04 June 2007

Twelfth Tuesday Topic

Assuming you had access to relatively limitless resources, what do you think would be the ideal event to protest the Iraq War?

Describe in detail how you would plan, recruit for, and conduct the event.



At 07 June, 2007 07:23 , Sholom said...

The time for protests, demonstrations, and rallies is over. The only thing that will help end the war here in the United States is non-violent direct action. Iraq Veterans Against the War is calling on its supporters to help end the war through the following means:
1. Strikes
2. Blockades
3. Counter-recruitment
4. Supporting G.I. resistance
-Adam Kokesh

At 07 June, 2007 08:47 , Red Valley said...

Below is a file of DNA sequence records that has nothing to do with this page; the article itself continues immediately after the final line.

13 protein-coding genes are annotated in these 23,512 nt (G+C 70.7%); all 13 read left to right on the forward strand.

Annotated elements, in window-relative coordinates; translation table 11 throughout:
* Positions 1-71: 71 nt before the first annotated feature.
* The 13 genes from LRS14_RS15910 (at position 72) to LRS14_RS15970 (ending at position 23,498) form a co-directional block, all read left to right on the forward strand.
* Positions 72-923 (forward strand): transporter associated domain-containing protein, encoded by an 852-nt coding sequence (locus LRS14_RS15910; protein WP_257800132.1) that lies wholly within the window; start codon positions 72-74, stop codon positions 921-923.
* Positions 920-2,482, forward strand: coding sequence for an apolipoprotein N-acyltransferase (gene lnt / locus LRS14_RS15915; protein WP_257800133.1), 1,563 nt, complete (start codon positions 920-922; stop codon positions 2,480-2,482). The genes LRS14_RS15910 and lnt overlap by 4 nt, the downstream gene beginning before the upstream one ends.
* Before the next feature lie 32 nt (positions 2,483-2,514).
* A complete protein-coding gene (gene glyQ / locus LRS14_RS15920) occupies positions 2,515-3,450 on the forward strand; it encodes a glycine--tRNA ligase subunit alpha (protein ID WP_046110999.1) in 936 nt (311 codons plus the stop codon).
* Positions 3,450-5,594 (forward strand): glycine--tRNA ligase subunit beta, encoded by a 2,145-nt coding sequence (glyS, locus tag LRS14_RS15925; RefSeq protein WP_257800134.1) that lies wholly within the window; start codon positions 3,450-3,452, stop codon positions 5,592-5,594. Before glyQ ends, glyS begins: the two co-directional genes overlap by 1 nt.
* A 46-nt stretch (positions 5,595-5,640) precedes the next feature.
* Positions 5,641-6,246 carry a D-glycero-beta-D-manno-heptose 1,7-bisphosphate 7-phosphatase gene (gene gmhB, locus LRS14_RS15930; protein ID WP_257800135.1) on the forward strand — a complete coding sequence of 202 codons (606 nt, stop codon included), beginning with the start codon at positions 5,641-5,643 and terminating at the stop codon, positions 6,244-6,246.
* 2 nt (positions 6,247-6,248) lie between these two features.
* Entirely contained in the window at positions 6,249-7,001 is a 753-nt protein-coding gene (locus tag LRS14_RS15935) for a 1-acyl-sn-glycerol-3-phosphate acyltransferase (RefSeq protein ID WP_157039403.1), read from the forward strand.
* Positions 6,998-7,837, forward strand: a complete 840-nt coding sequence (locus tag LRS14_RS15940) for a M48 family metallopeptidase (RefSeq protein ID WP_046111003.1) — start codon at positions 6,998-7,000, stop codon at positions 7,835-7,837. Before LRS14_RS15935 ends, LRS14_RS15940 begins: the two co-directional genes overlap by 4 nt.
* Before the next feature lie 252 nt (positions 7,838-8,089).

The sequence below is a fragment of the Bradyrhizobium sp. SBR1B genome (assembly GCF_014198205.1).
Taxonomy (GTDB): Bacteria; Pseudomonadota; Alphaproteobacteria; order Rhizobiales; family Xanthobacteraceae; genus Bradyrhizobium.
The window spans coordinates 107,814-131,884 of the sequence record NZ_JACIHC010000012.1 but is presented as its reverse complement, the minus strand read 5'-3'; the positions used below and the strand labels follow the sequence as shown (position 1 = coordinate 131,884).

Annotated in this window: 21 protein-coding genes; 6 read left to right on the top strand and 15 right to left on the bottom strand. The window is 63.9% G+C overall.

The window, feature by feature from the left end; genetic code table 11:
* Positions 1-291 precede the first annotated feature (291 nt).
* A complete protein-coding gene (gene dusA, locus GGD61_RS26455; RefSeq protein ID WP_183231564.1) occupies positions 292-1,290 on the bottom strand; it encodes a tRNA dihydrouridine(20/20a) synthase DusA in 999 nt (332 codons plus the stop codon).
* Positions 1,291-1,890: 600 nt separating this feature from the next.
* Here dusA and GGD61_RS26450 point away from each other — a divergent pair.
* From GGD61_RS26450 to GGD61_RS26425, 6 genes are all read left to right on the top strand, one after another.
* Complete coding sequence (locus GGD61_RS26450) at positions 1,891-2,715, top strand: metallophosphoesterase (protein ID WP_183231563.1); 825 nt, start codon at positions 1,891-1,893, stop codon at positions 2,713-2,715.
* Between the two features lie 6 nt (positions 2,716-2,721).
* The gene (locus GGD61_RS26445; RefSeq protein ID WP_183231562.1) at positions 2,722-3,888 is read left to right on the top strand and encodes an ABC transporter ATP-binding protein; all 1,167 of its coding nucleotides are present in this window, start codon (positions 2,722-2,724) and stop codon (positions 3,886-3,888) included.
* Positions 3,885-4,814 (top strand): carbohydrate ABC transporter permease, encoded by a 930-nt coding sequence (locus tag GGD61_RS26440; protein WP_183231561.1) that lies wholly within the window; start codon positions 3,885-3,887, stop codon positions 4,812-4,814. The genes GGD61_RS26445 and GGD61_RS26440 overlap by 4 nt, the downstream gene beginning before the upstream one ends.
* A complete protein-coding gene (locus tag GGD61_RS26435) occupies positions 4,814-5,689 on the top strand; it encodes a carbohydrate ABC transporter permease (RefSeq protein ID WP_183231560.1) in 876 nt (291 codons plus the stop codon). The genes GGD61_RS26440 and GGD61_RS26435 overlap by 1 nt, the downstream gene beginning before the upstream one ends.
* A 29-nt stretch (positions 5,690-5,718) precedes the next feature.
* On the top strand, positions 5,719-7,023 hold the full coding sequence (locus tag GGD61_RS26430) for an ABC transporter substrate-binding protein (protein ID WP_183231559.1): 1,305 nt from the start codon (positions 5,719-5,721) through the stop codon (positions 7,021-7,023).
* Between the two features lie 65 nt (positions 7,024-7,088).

I think the ideal event would be a riot or some organized act of civil disobedience. As has been pointed out in an earlier Tuesday Topic on the One Million Blogs for Peace blog, traditionally, anti-war movements are not taken seriously until they get more militant that the current one is. On March 17th, ANSWER organizers and speakers came out with a strong message of war opposition, advocating acts of civil disobedience including intentional failure to pay taxes, and rioting including campus seizures and the forcing off campus of military recruitment officers, as well another act proposed by Cindy Sheehan: declaring independence from the federal government on the Fourth of July. Since that time, what of these have manifested? We have seen the development of small and relatively unknown websites dedicated to the tax evasion tenet. We have seen a handful of temporary occupations of Congresspeople who indicated they would not cut off war funding. And that's about it. Other manifestations since then have included Congress's giving in to every war policy demand of the president, the forfeiture of protest by the famed Cindy Sheehan, and a general inaction by the peace "movement." We have seen more discussion of next year's candidates for president than of resisting or ending the war! It seems the would-be peace movement is bottling up all its hopes for ending the war in the next election. But most of the candidates do not oppose the occupation of Iraq in and of itself; the Democrats broadly simply want to "Transition the Mission" and reduce active combat, while continuing to ensure that American oil companies prosper from Iraq's vast resources at the expense of the national sovereignty. As pointed out in an entry on my blog, the Bush Administration has already laid out plans for a decades-long (at least), ongoing occupation of Iraq, and Congress is already working to provide him the funds to carry it out through the end of his term. Can we trust the public officials responsible for getting us into the war in the first place and who continue to engage in deceptive tactics like this that make the public think they favor peace to end the war? And how many more thousands or even tens or hundreds of thousands of lives will be lost in the interim, even if that is the case? No, we cannot wait around, counting on people with massive investment in the oil industry to cut their own investments off.